Because of the time zone differences, I usually work at night. So during the day, when I am awake, I have nothing to do. So usually while I am home I will go hang out with my friends at their offices, or meet up with people for lunch. During the day I am like the jobless person hanging around random offices in my shorts and flip-flops.

The other night I was tired so I handed my friend the menu and told him to order for me. I completely trusted that he knew what my favorite things were. Later, he told this story to his wife who got mad because he doesn't know her that well. It's good to be around people who know you well enough to let them order for you! You can't find that just anywhere.

5. Culture & Food

coconut rice with boiled egg, peanuts, sambal, anchovies, cucumber
Typical Nasi Lemak (coconut rice) in Malaysia

It's good to be back in Asia, because I don’t have to think a lot about what I spend here. Everything is so cheap compared to my income, which is mostly earned from European and North American clients. When my friends go out to eat or go to clubs, it's nice to be able to just enjoy myself without thinking a lot about what I'm spending.

The first few days I was eating a lot of coconut rice but then it faded off and now I’m just tired of eating Asian food. It's a lot of carbs! It's all rice, noodles and heavy beef or chicken and stuff like that. I don’t want to eat that kind of thing all the time. I'd prefer some vegan stuff like hummus and pita bread. I really like McDonalds, and I miss that when it's not readily available. I just want to eat something that's not Asian food.

In terms of language, it does not make much difference to me because my brain basically operates in English now. And I speak English with my parents. I often speak Malay with friends, but we will mix it up and speak a mix of Malay and English, too.

6. Talking to Non-Nomads About My Life

This is probably the most annoying thing about going home. I always encounter people who do not understand my lifestyle. It can be pretty complicated to explain to other people. Sometimes I will make my friends explain it for me, especially if we are hanging out with their family. I will just be like "Ask your son or daughter, they can explain it better than me."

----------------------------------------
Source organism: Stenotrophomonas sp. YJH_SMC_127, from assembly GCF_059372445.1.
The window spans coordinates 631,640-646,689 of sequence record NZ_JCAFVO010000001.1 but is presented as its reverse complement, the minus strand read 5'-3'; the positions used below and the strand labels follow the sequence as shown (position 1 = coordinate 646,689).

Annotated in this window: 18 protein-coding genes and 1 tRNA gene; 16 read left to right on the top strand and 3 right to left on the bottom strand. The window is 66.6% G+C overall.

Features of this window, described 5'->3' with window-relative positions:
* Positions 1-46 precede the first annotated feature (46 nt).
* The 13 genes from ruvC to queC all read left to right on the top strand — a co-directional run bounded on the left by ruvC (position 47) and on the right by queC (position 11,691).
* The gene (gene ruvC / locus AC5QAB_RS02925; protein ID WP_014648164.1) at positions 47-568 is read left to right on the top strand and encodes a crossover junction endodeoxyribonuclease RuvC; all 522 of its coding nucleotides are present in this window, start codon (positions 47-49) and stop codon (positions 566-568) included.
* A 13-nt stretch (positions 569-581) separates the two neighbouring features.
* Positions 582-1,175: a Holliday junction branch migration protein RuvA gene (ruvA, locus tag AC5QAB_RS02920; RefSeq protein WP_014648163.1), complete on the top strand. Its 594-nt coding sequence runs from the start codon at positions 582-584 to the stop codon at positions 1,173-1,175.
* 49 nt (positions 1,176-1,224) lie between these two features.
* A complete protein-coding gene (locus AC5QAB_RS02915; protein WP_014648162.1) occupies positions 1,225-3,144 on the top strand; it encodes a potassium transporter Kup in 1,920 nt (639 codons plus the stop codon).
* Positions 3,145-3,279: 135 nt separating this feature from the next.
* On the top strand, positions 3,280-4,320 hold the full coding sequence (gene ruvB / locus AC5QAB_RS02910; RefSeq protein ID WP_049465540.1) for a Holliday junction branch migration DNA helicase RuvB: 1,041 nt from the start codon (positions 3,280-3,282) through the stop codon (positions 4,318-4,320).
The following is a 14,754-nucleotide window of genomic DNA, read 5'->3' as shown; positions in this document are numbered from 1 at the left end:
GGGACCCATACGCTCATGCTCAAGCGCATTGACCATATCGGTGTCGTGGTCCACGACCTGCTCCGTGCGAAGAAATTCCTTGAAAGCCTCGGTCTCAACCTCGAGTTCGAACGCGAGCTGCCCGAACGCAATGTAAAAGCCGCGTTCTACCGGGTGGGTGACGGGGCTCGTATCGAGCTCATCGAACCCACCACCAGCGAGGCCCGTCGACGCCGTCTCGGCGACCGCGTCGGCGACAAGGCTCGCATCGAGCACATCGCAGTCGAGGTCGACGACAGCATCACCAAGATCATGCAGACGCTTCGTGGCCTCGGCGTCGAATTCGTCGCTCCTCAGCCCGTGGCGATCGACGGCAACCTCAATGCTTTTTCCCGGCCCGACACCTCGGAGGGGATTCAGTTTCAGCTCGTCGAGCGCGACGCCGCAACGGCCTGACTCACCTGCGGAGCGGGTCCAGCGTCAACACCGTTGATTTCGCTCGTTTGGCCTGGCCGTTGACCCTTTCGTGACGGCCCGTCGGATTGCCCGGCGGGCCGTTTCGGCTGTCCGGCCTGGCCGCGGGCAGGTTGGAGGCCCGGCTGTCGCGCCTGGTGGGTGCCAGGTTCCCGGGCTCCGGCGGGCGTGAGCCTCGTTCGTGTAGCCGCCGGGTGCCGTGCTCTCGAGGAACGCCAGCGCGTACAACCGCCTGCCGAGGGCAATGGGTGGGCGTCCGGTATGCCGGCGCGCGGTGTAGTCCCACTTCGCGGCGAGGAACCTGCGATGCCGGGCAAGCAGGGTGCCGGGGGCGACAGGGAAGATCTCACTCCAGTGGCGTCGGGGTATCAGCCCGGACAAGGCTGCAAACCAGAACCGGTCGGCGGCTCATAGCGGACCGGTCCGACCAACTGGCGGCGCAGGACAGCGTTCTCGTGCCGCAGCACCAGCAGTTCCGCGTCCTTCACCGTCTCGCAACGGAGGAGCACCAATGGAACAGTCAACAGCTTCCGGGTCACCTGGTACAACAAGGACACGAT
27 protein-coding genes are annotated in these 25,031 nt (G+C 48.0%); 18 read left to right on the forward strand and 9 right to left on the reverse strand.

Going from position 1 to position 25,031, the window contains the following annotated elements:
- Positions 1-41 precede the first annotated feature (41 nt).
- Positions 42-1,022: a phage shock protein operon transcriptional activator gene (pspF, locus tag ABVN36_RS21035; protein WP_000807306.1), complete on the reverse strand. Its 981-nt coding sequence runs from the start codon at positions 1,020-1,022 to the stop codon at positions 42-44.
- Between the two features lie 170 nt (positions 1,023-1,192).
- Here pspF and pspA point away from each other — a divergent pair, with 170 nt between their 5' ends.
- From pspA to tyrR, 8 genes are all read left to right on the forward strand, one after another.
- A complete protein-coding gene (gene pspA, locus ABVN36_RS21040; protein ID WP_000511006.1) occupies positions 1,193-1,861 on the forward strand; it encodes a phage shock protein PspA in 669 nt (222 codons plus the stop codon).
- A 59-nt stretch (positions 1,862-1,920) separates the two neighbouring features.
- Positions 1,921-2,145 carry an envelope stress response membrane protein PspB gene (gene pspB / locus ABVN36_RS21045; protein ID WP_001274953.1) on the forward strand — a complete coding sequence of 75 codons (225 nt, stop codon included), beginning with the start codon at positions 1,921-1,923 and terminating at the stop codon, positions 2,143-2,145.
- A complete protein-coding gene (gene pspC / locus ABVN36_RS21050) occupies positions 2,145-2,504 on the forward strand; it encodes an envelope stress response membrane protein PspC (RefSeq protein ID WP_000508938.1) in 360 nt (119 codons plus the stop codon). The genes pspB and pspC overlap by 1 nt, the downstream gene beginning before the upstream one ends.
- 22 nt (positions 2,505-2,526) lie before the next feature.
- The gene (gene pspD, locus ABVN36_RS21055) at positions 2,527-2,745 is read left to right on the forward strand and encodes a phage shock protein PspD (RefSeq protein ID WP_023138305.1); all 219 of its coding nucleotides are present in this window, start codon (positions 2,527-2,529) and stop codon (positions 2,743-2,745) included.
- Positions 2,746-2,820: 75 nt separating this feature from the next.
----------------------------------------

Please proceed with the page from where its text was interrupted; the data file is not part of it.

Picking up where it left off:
This is part of the reason why I'm excited to be hiring a new employee who will be traveling with me. I am going to be fully integrating someone from my network into my business who will travel with me and help me meet some physical health goals. He will also be doing some photography to help me document my life on Instagram. It will be good to have someone else around who understands my life, and is also willing to kick my ass.

7. No, I'm Not Settling Down Anytime Soon

Going home immediately makes me want to travel more. I just like meeting new people and learning how people from other cultures think. It's hard to have those kinds of interactions when you are living in your own culture, and not moving around or traveling very often.

I don’t know if I’ll ever settle down in one place. I want to, but there’s just so many good places all over the world that I want to visit first. Sometimes I want to stay the beach for a few months, or I will feel like going to a city, or to the mountains, or be in the middle of nowhere. As long as I have an income (and clients who don't mind where I work from) I will keep doing that.

I like the challenge of going into the unknown. For me it’s a bad thing when you get too comfortable. Whether it’s a thing or a place, if you are too comfy you are in a very dangerous place. I am excited to be back in Croatia now. I was in Malaysia for 2 months, so it's good to shake things up and move across the world again. I am very excited to get back to my lifestyle of traveling and working remotely.

Are you a digital nomad? How do you feel about going home? I'd love to hear your thoughts in the comments!